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When Words Play, You Win!

What to do when a blank page stares blankly back? Hold on tight while your mind unravels.

Ah, the agony of the blank page. Or rather, in this plugged-in era, of the blank screen. That dratted cursor blinking, blinking, blinking at you, as if to say, "OK, smart guy, Mr. I-wanna-be-a-writer, let's see what you've got. Go ahead, start that story. Write that article. What's the matter? Can't even come up with the first line?"

If only you could break the pure bleakness of that empty screen, the rest would follow. You'd like to craft a lead that reads like poetry, an opening paragraph that compels readers to continue by the sheer beauty and power of your prose.

But after a couple of hours of staring at that dang blinking cursor, you'd settle for an opening that's at least in passable English. Or Urdu, maybe, if there's an Urdu-English dictionary handy.

That's when you resort to wordplay. It's all right—there's no shame in it. Sometimes it's out of desperation, sometimes it's when you're in a hurry and the deadline clock is ticking, and sometimes it's just the best, fastest, smartest way to start your story.

Turn a phrase

By wordplay I mean the literary equivalent of dazzling them with footwork. You take your subject, feed it into the great sausage-making machine of familiar words and phrases inside your head (you've got one—trust me), and out comes something brilliant, clever or at least passable. What really matters is that you've found a place to start, and your story can take it from here.

For example, consider this first line from a Wall Street Journal feature by Jeffrey Zaslow. It's taken, as are all the examples this month, from a marvelous new collection of the Journal's "middle-column" articles called Floating Off the Page, edited by Ken Wells (Simon & Schuster): "The queen of the cows is the very model of a farmer's daughter."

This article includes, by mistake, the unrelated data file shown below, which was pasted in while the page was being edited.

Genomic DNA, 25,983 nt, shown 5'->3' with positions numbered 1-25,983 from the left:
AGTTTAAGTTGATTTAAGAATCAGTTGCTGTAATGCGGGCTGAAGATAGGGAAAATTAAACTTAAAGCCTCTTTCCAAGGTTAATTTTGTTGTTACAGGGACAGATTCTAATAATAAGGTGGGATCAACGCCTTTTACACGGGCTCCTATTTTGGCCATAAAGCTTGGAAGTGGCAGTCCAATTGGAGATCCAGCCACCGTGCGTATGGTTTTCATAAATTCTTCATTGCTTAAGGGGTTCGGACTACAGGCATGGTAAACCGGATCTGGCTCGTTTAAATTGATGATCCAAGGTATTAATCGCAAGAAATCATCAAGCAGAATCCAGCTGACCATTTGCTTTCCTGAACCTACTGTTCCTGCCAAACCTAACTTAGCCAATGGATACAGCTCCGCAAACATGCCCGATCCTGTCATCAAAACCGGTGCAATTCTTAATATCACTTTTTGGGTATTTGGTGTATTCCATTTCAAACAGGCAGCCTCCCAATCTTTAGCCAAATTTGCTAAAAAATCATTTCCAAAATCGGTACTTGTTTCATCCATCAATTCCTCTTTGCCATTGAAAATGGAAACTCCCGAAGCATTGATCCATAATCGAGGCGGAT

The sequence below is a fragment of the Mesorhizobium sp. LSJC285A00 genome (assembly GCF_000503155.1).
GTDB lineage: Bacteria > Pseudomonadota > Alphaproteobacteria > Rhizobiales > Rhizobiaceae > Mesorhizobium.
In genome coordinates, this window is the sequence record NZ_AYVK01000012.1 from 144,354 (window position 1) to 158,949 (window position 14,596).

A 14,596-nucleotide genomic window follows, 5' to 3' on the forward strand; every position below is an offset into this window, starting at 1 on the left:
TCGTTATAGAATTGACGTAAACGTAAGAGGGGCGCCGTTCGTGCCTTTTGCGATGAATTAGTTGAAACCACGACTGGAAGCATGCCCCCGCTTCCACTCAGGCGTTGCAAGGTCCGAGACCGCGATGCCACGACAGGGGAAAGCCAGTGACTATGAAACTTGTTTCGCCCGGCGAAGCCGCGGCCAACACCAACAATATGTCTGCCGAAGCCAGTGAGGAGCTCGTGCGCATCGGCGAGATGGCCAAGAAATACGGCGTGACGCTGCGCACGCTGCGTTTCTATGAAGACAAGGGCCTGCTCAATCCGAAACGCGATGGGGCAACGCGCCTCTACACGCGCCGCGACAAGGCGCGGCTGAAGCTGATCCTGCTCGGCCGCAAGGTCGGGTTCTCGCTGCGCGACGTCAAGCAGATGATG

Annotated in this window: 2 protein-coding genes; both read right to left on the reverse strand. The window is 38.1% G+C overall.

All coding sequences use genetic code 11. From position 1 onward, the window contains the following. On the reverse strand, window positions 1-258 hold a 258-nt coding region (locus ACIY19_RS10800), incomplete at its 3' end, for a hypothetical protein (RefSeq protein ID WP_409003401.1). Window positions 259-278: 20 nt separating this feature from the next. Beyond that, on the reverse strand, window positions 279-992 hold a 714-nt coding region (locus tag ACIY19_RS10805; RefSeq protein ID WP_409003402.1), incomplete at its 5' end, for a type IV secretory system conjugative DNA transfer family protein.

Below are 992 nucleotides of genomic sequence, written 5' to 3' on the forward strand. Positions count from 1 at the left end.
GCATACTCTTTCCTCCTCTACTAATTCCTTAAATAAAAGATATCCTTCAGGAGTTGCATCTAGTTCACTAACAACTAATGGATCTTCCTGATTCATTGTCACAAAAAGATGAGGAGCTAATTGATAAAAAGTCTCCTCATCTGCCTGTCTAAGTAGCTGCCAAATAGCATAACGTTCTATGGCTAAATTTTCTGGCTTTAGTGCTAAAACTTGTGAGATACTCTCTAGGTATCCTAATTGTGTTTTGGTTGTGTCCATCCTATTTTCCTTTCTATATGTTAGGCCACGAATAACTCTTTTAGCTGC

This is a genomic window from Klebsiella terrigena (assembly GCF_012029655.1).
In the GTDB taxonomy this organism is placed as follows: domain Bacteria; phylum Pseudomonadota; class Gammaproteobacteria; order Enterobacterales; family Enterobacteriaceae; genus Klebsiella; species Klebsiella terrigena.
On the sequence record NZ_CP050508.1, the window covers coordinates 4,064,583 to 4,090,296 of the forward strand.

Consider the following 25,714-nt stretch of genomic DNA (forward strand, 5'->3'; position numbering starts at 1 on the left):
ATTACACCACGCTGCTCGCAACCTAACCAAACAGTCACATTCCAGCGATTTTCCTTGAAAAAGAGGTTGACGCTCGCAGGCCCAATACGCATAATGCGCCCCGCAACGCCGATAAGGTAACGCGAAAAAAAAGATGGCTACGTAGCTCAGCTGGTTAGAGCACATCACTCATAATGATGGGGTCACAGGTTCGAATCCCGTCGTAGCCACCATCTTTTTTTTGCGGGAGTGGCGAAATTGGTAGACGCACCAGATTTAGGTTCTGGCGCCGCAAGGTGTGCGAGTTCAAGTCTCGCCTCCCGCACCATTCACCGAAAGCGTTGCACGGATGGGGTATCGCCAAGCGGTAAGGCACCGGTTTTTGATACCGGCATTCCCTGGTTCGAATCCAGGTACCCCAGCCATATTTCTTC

Zaslow takes the familiar phrase "farmer's daughter" and plays off it with the more surprising "queen of the cows" to start a story on the first-ever Miss Agriculture competition. The result is at once ironic yet appropriate.

Similarly, Journal writer Elizabeth Seay riffs on the phrase "go quietly" for an easy opening to a story on futuristic tombstone technology: "Some people want to go quietly. Dorothy Schaffer wants to go digital."

This lead, like Zaslow's, works not only because it's bright and lively, but because it makes readers curious: Digital dying—what? (Or, in Zaslow's case: Who or what is the queen of the cows?)

A similar curiosity propels readers of this first line in a story by James McGregor: "The Cantonese people of south China are legendary for eating anything that moves—and some things that are still moving."

Stomachs churning, readers nonetheless want to know more: What (urk) exactly are the Cantonese eating that's (ugh) still moving?

To craft this curiosity-creating first line, McGregor needs only the familiar phrase "anything that moves"—and some simple wordplay with it.

We're not really talking about puns, or labored plays on words. It's simply a matter of finding an appropriate phrase, cliche or slogan and springing into an intriguing article opening.

Here are quick tips on using wordplay:

To dazzle your audience with your literary footwork, choose very familiar phrases that are commonly heard. Be sure the article lends itself to whimsical wordplays: The topic must not be too serious for a light-hearted lead. Resources: Consult the dictionary, thesaurus, a book of quotations, an Internet search engine, advertising slogans, cliches, song lyrics, etc.

A light touch